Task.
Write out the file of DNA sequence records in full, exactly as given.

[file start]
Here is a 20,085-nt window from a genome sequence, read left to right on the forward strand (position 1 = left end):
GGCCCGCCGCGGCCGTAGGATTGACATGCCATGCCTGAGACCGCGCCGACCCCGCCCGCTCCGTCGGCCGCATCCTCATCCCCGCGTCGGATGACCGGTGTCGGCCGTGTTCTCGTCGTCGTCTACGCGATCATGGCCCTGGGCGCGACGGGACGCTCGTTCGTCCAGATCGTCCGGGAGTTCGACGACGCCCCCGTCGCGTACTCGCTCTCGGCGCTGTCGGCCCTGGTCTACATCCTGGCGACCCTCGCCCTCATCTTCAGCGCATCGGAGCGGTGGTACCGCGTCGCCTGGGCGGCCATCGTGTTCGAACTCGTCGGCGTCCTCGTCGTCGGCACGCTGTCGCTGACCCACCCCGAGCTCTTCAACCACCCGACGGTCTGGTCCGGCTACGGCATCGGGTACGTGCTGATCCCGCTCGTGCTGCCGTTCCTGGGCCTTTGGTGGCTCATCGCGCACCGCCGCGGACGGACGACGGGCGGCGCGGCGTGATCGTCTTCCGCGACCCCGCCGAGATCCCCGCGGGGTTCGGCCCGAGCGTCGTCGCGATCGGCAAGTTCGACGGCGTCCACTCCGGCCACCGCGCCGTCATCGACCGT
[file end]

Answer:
Here is a 20,085-nt window from a genome sequence, read left to right on the forward strand (position 1 = left end):
GGCCCGCCGCGGCCGTAGGATTGACATGCCATGCCTGAGACCGCGCCGACCCCGCCCGCTCCGTCGGCCGCATCCTCATCCCCGCGTCGGATGACCGGTGTCGGCCGTGTTCTCGTCGTCGTCTACGCGATCATGGCCCTGGGCGCGACGGGACGCTCGTTCGTCCAGATCGTCCGGGAGTTCGACGACGCCCCCGTCGCGTACTCGCTCTCGGCGCTGTCGGCCCTGGTCTACATCCTGGCGACCCTCGCCCTCATCTTCAGCGCATCGGAGCGGTGGTACCGCGTCGCCTGGGCGGCCATCGTGTTCGAACTCGTCGGCGTCCTCGTCGTCGGCACGCTGTCGCTGACCCACCCCGAGCTCTTCAACCACCCGACGGTCTGGTCCGGCTACGGCATCGGGTACGTGCTGATCCCGCTCGTGCTGCCGTTCCTGGGCCTTTGGTGGCTCATCGCGCACCGCCGCGGACGGACGACGGGCGGCGCGGCGTGATCGTCTTCCGCGACCCCGCCGAGATCCCCGCGGGGTTCGGCCCGAGCGTCGTCGCGATCGGCAAGTTCGACGGCGTCCACTCCGGCCACCGCGCCGTCATCGACCGT